Azhar Hussain, Madeeha Malik, Rabia Iram
Hamdard Institute of Pharmaceutical Sciences, Hamdard University, Islamabad, Pakistan.
Keywords: Medicines, storage, trends, practices.

The review concluded that consumers store a good number of medicines inappropriately at different places including bedroom, kitchen, on shelves and in reach of children at home. This reflects that consumers are not well informed regarding proper storage of medicines at home even at point of purchase. Such inappropriate practices could also lead to irrational drug use like accidental poisoning by children, self-medication, sharing of medicines, unsafe disposal harming environment resulting in wastage of resources spent on medicines from manufacture to delivery. There is strong need to provide legislative support in terms of restriction on sale of POM medicines. Participative role of pharmacist can help improve safe storage and use of medicines at home and ensure effectiveness of therapy.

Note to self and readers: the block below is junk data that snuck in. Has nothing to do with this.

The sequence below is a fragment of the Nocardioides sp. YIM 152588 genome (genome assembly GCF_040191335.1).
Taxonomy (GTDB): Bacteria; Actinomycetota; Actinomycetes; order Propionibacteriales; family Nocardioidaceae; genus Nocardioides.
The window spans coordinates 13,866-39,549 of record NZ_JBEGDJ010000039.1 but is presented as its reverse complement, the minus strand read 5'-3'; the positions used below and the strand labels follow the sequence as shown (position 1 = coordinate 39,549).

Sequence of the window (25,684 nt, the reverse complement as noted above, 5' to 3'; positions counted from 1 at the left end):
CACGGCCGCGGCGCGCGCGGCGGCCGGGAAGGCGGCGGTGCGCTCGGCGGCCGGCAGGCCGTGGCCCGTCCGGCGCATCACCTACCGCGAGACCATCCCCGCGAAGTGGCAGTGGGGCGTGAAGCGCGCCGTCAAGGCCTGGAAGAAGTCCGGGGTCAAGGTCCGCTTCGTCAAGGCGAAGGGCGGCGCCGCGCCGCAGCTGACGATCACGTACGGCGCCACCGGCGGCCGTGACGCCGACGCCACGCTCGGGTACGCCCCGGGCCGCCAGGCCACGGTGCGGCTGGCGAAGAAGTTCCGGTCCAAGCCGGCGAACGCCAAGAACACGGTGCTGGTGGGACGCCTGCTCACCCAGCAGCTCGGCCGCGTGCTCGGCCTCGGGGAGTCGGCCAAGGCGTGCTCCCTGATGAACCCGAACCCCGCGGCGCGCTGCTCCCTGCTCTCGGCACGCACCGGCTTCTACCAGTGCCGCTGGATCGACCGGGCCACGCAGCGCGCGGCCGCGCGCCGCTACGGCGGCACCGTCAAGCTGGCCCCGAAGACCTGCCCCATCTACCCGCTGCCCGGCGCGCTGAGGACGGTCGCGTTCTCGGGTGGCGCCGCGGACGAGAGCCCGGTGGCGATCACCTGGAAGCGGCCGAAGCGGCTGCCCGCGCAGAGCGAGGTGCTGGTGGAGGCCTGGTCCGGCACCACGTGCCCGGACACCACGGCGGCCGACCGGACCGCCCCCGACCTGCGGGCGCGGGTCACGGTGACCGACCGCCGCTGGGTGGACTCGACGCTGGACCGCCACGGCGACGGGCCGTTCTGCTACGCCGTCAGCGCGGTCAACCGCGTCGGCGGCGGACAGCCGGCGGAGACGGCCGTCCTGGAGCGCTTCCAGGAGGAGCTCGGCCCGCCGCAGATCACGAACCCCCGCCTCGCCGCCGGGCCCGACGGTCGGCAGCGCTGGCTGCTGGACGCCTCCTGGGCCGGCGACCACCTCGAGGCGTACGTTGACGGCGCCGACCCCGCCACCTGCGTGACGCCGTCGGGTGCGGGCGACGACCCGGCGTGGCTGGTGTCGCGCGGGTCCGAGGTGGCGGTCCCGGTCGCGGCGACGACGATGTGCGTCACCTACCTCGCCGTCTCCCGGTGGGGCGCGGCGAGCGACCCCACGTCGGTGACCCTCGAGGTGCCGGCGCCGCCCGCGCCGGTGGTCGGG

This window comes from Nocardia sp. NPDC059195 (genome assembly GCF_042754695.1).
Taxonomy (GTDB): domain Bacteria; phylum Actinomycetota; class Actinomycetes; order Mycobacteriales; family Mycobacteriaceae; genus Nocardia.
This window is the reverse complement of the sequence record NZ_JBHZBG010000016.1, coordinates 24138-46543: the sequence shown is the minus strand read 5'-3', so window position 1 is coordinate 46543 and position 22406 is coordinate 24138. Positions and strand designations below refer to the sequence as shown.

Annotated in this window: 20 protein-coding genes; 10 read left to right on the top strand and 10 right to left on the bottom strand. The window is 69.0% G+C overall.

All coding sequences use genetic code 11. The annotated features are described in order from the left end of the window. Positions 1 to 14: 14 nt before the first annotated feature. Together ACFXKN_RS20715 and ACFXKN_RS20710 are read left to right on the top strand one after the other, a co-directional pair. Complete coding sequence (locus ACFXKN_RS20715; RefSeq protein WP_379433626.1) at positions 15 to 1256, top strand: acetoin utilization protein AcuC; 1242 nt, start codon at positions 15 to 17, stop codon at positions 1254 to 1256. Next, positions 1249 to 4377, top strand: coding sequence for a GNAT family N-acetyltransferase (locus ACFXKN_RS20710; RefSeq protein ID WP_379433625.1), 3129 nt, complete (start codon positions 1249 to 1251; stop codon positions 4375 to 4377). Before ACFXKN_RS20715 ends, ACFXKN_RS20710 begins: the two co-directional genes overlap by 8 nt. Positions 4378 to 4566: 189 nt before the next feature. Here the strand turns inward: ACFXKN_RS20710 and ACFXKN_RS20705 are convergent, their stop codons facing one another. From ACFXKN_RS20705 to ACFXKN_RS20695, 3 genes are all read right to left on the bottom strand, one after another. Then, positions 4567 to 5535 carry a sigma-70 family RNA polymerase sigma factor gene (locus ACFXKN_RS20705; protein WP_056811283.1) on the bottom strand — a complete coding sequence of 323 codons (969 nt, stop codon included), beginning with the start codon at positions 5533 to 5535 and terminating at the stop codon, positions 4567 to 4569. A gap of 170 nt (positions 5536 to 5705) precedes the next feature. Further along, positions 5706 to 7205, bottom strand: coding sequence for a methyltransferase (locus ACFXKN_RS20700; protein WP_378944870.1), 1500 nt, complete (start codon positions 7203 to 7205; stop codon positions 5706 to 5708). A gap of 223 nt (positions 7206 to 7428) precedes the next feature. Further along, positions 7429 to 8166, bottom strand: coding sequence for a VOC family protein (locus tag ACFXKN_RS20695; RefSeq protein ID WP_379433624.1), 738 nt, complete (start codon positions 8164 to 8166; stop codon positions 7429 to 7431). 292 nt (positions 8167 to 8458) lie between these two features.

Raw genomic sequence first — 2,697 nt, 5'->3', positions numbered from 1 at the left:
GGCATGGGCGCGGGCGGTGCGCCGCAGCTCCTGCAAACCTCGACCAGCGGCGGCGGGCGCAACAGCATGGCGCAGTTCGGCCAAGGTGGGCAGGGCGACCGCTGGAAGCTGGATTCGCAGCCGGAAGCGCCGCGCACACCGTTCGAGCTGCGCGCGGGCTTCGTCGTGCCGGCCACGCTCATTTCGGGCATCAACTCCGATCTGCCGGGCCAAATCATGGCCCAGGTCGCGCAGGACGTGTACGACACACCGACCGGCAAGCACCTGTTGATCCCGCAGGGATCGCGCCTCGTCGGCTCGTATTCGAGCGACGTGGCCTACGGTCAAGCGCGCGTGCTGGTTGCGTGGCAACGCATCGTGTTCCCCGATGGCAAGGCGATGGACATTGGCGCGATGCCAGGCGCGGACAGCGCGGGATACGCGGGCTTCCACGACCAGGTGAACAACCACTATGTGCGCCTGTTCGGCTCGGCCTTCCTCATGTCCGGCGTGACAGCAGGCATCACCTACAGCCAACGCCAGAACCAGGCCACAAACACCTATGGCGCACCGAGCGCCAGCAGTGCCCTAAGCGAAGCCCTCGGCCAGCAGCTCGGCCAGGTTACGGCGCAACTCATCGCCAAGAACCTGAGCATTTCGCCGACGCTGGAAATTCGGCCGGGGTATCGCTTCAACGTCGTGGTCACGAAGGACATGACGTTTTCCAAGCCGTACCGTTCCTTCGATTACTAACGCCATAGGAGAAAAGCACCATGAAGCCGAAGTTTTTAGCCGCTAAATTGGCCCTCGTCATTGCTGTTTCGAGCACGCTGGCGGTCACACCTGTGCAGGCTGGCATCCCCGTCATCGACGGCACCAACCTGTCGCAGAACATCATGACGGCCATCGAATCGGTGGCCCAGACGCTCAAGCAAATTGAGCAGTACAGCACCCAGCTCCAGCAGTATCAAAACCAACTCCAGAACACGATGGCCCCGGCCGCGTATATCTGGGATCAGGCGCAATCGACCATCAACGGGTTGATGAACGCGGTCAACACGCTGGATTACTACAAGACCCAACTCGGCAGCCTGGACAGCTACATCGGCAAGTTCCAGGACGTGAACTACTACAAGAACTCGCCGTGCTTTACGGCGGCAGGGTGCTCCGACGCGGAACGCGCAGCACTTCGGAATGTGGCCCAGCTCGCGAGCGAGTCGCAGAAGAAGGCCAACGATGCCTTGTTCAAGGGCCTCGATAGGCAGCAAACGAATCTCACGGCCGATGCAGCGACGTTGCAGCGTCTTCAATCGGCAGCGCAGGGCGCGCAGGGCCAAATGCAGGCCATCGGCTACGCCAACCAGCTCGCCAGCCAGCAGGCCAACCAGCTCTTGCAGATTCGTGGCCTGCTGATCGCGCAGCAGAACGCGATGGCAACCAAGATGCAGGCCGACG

Article Information

Identifiers and Pagination:
First Page:1
Last Page:14
Publisher Id:JAppPharm (2017 ). 9:1. 1-14
Article History:
Received:December 2, 2016
Accepted:January 27, 2017
Collection year:2016
First Published:January 28, 2017

Review Article


Azhar Hussain, Madeeha Malik, Rabia Iram

Hamdard Institute of Pharmaceutical Sciences, Hamdard University, Islamabad, Pakistan.

Keywords: Medicines, storage, trends, practices.